Minecraft in the Classroom: The Power of Game-Based Learning

Minecraft Education Edition

Editors Note: This post is part of a series being developed collaboratively between Minecraft EDU and Teaching Channel.

A few years ago, I taught a class called “Storytelling” and it was my students in that class who taught me a great deal about game-based learning. I’d see them engaged in their video games or magic cards, and as a self-proclaimed non-gamer, I had much to learn from them.

A great game combines the art of storytelling, fine arts, music, video production, and appropriate player engagement to create an immersive, memorable experience. Gamers are very much like readers: they like to explore, uncover, discover, and fully immerse themselves in the experience they’re willingly entering. As a book nerd and teacher of readers and writers, it took me a long time to realize my students were reading and writing in games in the same ways I wanted them to do with books. It took me a while to learn from them that games were another form of literacy they were unlocking for themselves.

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Animating The Classroom

TED youth Brooklyn museum November 2015

TEDYouth conference at the Brooklyn Museum. November, 2015. Photo by Ryan Lash for TED via Flickr

It was outstanding. Under the soft glow of the mighty brass chandeliers of the Beaux Arts Court of the Brooklyn Museum, learning stations — many decorated with a splash of iconic TED red — were scattered about the restored glass tile floor like a handful of strategically tossed jacks. As I bounced about the room, I watched 400 students smile with delight, scrambling to engage, create, and collect the vast knowledge available in the room. They vibrated with energy and I knew in an instant that this conference would be extraordinary.

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#TchLIVE: Hacking Education

How can we HACK education?

My family raised leaders. Both my sister and I are outspoken, driven, and in general, change agents. I can remember my sister starting a petition and spearheading a change to a policy that allowed girls to play football with boys at recess (they were afraid we’d get hurt). Secondly, though, we were also raised as innovators. We competed in the self-choreography division at dance competitions when we were little, using routines we created on our own. And I can remember developing my own recipes as an eight-year-old child — potato chip peanut butter cookies were one of my most loved originals. Put leadership, innovation, and creativity together, and the environment was ripe for the birth of a hacker. Read more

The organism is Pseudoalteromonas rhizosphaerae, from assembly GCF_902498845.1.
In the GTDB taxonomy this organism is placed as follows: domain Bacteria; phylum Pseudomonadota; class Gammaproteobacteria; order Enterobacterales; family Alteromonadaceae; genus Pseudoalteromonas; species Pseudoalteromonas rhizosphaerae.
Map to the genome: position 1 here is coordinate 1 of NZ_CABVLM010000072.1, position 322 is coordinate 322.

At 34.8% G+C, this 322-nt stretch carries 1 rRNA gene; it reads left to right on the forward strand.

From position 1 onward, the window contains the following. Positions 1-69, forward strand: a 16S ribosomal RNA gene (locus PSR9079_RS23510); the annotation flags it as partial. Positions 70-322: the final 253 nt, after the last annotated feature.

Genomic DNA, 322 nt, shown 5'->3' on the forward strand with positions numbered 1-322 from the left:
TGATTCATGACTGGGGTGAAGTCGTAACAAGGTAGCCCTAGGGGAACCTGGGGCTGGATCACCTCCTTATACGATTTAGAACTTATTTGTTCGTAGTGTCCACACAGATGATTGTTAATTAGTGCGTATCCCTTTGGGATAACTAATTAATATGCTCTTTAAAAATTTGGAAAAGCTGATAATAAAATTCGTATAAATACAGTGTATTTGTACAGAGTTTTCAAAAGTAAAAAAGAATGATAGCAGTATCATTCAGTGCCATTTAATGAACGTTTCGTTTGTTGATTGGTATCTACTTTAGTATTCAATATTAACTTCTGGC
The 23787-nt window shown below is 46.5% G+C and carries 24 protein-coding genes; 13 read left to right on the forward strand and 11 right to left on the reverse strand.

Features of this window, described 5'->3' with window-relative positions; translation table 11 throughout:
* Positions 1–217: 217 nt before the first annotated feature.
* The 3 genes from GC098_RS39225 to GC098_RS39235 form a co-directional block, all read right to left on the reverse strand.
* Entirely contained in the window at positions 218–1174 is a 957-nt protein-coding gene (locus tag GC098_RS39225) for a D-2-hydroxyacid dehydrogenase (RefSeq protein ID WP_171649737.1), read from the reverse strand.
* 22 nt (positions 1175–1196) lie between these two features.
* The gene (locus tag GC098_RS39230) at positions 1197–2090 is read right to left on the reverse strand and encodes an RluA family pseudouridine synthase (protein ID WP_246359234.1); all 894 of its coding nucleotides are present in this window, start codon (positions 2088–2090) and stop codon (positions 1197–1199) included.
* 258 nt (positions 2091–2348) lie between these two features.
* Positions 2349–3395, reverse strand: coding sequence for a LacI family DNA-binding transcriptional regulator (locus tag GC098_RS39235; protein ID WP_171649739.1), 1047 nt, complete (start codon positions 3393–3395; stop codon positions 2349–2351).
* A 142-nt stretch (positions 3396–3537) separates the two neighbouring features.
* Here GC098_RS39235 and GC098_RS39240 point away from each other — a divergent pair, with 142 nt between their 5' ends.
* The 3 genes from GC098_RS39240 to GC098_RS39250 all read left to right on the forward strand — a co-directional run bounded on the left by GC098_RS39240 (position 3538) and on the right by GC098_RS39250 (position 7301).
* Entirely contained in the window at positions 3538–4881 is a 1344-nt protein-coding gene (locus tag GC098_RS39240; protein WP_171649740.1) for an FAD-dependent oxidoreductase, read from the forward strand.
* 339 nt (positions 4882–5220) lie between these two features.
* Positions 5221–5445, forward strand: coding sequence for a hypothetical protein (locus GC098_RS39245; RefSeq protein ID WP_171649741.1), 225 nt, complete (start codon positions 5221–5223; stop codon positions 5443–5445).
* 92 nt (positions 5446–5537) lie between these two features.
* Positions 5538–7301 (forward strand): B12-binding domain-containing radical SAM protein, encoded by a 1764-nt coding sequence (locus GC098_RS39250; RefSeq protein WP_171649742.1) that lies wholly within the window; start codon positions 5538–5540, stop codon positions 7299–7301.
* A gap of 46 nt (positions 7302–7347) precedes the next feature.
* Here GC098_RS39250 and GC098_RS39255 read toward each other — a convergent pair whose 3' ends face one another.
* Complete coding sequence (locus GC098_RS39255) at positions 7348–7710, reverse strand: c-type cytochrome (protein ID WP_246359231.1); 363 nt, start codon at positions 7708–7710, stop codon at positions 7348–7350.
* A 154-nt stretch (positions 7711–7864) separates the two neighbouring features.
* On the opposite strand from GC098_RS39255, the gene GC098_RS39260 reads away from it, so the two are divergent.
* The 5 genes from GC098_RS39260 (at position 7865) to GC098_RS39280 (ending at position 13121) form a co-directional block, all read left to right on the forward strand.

Why Singing In Science Makes Sense

blog_DD_science_squad

As teachers, learning styles aren’t a topic we focus on very often. They have quietly gone the way of other education trends and slipped behind what we know as well-rounded instruction and differentiation. We educators, though, still know that learning styles provide valuable insight and that we need to reach our students via their multiple intelligences.

We strive to teach students in a way that engages them and reaches their minds and souls. And this is only the start of why I sing to my students.

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Saturday… Really!? Saturday?

Asking a teacher to do anything teaching related on a Saturday is just as terrifying as being at the wrong end of a firing squad. How can we do this and expect educators to attend? These thoughts, and many others, were racing through my head as I logged off the Skype call with the team planning an upcoming Teacher2Teacher Engag(ED) Exchange Event in Washington, D.C.

But you DID come out on a cold damp winter day. You came from within the city of Washington, from Maryland, and from Virginia. You traveled down from Philadelphia… and even from Mississippi. You came!

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Who’s Having More Fun Here?

It’s a dreary, rainy, Seattle Monday morning, but the spinning disco ball in our room is casting snowball light spots around the room and the lasers are putting on their show. It’s barely 8:45 am and our room is abuzz with activity. School doesn’t start for another 20 minutes, but my students are already diving deep into their work.

Like a whirlwind, Nafiso comes bouncing into our classroom and makes a beeline straight for me. Before I can even open my mouth, her elated screams fill the void.

“Mr. Ewing, Mr. Ewing! They were talking about Andy Warhol on the radio this morning. All about some painting that these people are fighting over!” Nafiso has a big grin on her face. She is so excited to talk art with me.

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